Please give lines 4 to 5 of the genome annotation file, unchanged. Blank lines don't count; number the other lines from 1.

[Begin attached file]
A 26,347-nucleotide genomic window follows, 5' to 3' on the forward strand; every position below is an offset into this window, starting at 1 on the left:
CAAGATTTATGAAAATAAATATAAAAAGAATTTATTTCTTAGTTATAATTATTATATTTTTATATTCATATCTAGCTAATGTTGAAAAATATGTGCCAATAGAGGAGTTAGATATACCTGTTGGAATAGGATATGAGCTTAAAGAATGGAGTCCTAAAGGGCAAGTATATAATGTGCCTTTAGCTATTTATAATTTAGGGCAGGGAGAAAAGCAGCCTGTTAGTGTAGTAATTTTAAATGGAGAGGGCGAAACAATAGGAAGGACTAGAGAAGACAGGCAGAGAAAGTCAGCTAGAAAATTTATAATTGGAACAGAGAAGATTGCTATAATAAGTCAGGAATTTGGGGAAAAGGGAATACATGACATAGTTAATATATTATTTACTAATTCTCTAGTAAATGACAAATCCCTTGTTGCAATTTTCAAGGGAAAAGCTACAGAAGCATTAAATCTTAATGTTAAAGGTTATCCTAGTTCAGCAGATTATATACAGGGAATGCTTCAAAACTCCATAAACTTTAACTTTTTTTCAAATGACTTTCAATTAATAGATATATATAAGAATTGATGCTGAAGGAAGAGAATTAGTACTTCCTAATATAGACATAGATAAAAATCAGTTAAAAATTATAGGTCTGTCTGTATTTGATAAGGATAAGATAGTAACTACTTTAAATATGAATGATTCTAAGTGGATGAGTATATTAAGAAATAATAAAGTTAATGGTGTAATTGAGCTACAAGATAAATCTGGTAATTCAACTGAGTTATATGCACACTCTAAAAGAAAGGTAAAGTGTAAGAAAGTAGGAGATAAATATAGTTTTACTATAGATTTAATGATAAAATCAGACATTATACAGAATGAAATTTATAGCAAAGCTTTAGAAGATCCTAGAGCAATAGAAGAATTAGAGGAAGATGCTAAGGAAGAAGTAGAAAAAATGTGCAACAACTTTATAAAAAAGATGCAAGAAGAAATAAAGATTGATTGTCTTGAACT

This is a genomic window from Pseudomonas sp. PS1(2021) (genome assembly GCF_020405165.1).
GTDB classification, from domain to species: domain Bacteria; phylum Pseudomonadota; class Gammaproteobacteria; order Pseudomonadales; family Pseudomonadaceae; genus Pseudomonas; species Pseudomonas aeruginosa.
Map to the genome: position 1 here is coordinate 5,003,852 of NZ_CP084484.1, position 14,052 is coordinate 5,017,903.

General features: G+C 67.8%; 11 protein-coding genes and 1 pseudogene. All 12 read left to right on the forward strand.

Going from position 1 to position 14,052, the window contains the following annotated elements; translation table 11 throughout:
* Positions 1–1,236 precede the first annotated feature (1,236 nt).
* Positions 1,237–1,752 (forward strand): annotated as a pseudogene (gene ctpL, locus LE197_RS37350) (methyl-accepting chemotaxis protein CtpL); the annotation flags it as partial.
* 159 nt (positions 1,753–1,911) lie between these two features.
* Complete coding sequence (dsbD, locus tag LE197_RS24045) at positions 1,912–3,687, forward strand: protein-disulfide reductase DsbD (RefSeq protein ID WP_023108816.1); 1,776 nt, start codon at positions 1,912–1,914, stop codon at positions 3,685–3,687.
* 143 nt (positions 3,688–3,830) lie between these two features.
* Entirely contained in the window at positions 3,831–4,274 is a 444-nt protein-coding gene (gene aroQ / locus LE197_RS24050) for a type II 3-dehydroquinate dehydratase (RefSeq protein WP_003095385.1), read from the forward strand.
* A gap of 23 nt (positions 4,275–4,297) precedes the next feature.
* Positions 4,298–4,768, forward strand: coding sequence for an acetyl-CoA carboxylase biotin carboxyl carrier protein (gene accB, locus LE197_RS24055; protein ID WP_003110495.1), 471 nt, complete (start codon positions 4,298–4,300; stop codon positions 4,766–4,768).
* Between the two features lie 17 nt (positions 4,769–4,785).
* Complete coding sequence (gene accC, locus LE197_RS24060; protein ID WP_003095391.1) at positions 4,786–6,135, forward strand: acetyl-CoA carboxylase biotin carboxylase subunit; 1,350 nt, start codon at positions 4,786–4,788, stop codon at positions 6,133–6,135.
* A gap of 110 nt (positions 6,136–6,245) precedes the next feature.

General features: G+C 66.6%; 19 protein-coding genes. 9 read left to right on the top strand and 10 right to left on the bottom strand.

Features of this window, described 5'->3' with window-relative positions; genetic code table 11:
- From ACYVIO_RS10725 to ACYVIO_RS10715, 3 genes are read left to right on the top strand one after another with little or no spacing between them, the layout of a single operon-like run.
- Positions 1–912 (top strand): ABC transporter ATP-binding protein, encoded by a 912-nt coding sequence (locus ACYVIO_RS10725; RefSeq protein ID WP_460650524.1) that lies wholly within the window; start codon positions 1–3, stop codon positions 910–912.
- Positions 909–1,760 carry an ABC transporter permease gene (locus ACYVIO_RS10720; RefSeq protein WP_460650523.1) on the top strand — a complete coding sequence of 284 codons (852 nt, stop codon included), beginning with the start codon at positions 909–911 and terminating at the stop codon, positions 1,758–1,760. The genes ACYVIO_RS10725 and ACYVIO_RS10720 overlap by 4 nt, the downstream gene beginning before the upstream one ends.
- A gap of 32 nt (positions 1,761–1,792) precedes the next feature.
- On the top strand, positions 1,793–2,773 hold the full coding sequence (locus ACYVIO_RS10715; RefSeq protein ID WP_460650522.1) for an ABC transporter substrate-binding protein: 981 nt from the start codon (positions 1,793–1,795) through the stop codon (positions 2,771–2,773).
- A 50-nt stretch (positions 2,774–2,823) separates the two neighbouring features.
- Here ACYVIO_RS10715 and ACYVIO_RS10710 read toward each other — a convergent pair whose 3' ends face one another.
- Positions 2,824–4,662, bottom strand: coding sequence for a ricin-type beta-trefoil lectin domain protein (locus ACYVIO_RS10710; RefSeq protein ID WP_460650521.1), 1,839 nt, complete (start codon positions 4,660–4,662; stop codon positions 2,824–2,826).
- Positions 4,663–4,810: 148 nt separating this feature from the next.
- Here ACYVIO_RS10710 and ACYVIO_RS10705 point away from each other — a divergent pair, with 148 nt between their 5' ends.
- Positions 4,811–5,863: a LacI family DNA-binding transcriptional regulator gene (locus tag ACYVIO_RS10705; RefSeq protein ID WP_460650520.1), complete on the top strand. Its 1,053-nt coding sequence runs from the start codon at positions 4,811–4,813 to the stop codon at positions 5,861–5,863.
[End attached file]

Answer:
GTDB classification, from domain to species: domain Bacteria; phylum Pseudomonadota; class Gammaproteobacteria; order Pseudomonadales; family Pseudomonadaceae; genus Pseudomonas; species Pseudomonas aeruginosa.
Map to the genome: position 1 here is coordinate 5,003,852 of NZ_CP084484.1, position 14,052 is coordinate 5,017,903.